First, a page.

Perry Slagle is a Bryan resident who along with other city residents believes something has to be done about the high property taxes seniors and disabled residents are having to pay.
"We felt that it was unfair to the elderly people that were on fixed incomes and especially those on the lower incomes," Slagle said. "They do not have any way of recovering the increase in the taxes that keep going up each year."
Since January, Slagle has been coordinating a petition drive to gather enough signatures to allow voters to decide on whether or not to freeze the amount of the seniors' property tax bill.
On Tuesday, 1,800 plus signatures were turned over to Bryan's City Secretary, Mary Lynne Stratta.
"If the petition is sufficient then I'll proceed with certifying that to the city council," Stratta said. "They will then order a special election for this proposition to appear on the November ballot."
Stratta said the petition needs to have at least 1,352 verified signatures. Slagle said he is optimistic that it will.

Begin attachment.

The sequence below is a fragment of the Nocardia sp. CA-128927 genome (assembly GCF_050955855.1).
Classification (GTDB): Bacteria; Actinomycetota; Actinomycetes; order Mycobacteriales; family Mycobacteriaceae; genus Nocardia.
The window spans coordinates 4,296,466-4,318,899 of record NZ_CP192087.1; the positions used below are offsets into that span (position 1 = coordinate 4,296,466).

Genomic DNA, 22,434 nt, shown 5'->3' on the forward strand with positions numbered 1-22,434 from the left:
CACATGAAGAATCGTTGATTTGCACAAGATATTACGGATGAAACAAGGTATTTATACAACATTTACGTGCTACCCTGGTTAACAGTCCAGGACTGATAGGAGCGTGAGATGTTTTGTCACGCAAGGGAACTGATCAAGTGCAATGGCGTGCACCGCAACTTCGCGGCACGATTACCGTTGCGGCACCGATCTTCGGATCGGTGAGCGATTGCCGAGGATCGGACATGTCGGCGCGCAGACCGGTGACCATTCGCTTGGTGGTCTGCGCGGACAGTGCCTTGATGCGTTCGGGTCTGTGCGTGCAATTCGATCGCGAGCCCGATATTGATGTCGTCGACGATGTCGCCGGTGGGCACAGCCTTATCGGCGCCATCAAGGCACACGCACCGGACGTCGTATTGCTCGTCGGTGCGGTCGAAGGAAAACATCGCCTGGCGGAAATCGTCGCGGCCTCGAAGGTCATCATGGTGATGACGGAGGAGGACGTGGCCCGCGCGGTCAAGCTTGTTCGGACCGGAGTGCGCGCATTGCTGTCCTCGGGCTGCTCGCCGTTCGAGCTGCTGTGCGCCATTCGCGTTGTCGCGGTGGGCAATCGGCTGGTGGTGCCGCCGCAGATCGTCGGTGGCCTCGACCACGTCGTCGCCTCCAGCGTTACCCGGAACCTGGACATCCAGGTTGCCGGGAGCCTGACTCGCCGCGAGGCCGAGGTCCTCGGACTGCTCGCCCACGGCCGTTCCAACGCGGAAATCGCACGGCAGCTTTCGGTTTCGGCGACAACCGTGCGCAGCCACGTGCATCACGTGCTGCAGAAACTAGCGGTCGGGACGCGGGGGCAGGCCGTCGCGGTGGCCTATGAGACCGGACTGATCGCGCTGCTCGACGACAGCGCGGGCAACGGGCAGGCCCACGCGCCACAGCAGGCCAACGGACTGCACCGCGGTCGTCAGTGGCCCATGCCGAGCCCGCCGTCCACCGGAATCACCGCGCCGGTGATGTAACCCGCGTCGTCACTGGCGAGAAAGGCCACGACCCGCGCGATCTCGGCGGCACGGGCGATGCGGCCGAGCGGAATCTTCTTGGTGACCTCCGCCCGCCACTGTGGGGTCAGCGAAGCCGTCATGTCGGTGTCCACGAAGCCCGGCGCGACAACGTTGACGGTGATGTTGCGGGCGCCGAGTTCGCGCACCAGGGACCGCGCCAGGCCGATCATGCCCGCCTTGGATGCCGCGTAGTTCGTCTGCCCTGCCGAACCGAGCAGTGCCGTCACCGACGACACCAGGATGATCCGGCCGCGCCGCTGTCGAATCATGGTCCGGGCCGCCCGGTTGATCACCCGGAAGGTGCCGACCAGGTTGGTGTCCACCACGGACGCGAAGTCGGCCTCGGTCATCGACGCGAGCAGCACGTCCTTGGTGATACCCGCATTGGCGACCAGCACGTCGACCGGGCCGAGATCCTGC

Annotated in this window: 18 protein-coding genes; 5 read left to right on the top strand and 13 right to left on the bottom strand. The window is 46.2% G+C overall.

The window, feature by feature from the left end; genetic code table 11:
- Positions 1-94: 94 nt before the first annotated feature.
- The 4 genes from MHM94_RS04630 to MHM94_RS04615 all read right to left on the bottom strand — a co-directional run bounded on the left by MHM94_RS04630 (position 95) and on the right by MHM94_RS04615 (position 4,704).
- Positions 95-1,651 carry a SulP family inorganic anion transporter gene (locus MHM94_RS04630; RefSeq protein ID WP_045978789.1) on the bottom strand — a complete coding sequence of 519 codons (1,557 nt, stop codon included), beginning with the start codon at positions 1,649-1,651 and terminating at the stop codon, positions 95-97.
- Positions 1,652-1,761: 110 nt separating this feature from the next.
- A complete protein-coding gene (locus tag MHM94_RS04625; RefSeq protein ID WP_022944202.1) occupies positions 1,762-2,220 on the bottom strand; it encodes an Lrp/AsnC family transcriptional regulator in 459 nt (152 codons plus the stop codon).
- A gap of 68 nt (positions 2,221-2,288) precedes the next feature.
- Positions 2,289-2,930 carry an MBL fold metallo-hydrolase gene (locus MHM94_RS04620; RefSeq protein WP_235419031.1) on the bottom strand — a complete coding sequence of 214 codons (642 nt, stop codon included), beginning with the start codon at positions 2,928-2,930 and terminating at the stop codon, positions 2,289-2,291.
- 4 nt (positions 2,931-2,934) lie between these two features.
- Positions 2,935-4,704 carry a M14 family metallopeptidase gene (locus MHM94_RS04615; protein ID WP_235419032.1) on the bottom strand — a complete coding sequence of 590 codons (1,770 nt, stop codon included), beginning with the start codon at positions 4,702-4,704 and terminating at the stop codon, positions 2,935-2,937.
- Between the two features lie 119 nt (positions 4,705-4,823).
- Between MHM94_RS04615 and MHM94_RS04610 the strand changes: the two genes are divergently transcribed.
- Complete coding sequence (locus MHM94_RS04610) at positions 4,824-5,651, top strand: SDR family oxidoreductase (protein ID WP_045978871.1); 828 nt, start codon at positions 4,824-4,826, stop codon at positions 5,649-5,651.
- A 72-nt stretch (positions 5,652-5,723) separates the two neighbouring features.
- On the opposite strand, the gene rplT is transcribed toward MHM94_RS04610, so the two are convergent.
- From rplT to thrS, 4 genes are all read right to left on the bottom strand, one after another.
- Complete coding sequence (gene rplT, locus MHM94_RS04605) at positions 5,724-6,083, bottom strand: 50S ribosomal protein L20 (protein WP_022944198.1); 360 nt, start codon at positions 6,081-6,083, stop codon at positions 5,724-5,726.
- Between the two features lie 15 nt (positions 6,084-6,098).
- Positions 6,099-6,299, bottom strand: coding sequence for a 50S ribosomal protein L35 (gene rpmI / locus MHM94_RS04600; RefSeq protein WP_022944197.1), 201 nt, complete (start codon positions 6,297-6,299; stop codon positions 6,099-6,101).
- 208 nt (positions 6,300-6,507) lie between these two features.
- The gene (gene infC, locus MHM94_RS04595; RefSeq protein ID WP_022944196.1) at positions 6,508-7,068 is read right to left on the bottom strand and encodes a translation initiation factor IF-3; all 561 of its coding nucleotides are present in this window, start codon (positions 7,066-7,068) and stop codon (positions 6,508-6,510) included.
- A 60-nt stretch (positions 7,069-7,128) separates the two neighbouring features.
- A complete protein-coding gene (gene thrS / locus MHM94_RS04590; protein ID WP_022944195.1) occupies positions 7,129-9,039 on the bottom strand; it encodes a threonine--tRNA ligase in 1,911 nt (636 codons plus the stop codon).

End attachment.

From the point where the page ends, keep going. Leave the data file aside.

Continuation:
"We've probably had 30 percent of all the elderly senior voters registered in Bryan who signed the petition already," Slagle said.
The freeze would allow a homeowner whose house is valued at $100,000 to pay the current property tax rate, which is 63.64 cents per $100. Their property tax bill would be $636 and that amount would be fixed or locked for every year to come.
Bryan's Chief Financial Officer, Kathy Davidson said that is the case for the most part.
"Unless they move or make improvements to the home, then the value would change," Davidson said.
Since seniors and disabled residents account for 18 percent or roughly $800,000 of Bryan's tax levy, that means the tax burden would likely be passed on to the remaining taxpayers. Davidson said the lost revenue would have to be recouped somewhere.
"Offset that with increased revenues by increasing the tax rate if we have to or we can cut expenses which means cutting services," Davidson said.
The city secretary has 10 business days to verify the signatures.
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